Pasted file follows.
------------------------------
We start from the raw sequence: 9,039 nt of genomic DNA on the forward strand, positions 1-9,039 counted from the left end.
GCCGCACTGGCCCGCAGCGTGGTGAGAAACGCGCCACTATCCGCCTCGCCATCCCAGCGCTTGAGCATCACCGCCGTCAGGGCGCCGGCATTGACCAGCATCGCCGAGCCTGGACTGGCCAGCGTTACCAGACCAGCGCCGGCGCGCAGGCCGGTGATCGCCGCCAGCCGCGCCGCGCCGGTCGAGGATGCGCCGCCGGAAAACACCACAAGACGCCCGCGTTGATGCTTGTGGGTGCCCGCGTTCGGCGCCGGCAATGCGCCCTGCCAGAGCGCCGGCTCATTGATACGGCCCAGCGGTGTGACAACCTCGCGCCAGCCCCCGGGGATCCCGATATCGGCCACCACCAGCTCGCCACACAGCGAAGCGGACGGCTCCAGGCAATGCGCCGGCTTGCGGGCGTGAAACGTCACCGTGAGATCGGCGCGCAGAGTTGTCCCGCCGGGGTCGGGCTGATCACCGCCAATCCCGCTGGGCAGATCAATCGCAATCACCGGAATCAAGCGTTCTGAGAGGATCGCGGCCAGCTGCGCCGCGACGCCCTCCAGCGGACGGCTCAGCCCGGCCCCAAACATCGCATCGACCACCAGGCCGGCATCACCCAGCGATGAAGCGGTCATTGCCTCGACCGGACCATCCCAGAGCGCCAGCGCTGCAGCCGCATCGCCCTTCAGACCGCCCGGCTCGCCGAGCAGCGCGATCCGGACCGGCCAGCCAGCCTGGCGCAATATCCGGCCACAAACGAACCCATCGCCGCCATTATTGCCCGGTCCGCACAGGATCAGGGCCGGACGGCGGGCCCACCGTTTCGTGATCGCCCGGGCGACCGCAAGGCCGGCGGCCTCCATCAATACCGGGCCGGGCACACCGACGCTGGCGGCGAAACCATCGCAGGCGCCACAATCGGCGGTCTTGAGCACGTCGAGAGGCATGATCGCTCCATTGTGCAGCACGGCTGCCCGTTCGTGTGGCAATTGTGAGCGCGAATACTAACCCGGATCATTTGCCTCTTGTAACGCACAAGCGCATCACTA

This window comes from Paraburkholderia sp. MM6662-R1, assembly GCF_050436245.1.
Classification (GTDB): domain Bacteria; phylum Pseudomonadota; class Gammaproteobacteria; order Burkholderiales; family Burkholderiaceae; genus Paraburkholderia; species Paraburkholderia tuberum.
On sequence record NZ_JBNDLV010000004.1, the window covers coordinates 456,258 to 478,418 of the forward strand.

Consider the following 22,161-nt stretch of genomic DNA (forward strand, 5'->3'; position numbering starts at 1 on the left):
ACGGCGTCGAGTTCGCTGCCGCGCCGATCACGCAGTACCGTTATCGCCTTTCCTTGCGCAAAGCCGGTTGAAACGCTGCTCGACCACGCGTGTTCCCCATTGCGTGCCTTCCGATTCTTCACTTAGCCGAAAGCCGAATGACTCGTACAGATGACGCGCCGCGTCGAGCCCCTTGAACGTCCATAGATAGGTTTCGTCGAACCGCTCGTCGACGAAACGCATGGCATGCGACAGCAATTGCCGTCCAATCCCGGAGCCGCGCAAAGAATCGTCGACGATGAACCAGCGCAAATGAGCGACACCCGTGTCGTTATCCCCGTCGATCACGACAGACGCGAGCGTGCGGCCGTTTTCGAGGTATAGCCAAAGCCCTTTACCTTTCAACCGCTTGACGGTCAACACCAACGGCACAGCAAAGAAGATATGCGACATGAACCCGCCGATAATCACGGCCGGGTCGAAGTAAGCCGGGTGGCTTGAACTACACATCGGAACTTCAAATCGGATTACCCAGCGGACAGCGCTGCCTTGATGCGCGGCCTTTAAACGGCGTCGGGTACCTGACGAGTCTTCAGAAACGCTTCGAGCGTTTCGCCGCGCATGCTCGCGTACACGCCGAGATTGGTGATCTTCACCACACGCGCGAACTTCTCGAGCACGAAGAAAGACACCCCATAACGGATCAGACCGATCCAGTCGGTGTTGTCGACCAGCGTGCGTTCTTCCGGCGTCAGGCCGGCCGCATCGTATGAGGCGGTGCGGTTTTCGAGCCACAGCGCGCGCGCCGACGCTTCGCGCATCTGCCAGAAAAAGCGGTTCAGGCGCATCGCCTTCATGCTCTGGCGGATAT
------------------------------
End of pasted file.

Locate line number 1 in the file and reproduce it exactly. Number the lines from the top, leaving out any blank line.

We start from the raw sequence: 9,039 nt of genomic DNA on the forward strand, positions 1-9,039 counted from the left end.